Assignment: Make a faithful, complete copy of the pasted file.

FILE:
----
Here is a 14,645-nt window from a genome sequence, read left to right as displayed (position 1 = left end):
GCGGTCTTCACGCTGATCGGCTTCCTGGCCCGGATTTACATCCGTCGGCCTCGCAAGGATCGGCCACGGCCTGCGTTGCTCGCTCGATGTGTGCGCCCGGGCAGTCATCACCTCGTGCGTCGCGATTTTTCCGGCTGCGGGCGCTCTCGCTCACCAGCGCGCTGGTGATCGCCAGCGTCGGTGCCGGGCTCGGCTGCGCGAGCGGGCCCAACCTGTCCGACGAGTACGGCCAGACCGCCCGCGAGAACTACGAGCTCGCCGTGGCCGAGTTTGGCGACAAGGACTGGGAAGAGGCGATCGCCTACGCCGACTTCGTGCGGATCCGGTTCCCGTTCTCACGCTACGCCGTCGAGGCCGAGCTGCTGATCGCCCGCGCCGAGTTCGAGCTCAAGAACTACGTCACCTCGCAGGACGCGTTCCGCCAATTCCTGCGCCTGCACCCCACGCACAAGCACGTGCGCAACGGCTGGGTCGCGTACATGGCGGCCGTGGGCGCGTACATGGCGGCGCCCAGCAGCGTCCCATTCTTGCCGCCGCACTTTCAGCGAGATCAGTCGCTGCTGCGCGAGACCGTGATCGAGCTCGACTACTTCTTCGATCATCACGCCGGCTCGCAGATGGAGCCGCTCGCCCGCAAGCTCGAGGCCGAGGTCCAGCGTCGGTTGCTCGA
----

Here is a 14,645-nt window from a genome sequence, read left to right as displayed (position 1 = left end):
GCGGTCTTCACGCTGATCGGCTTCCTGGCCCGGATTTACATCCGTCGGCCTCGCAAGGATCGGCCACGGCCTGCGTTGCTCGCTCGATGTGTGCGCCCGGGCAGTCATCACCTCGTGCGTCGCGATTTTTCCGGCTGCGGGCGCTCTCGCTCACCAGCGCGCTGGTGATCGCCAGCGTCGGTGCCGGGCTCGGCTGCGCGAGCGGGCCCAACCTGTCCGACGAGTACGGCCAGACCGCCCGCGAGAACTACGAGCTCGCCGTGGCCGAGTTTGGCGACAAGGACTGGGAAGAGGCGATCGCCTACGCCGACTTCGTGCGGATCCGGTTCCCGTTCTCACGCTACGCCGTCGAGGCCGAGCTGCTGATCGCCCGCGCCGAGTTCGAGCTCAAGAACTACGTCACCTCGCAGGACGCGTTCCGCCAATTCCTGCGCCTGCACCCCACGCACAAGCACGTGCGCAACGGCTGGGTCGCGTACATGGCGGCCGTGGGCGCGTACATGGCGGCGCCCAGCAGCGTCCCATTCTTGCCGCCGCACTTTCAGCGAGATCAGTCGCTGCTGCGCGAGACCGTGATCGAGCTCGACTACTTCTTCGATCATCACGCCGGCTCGCAGATGGAGCCGCTCGCCCGCAAGCTCGAGGCCGAGGTCCAGCGTCGGTTGCTCGA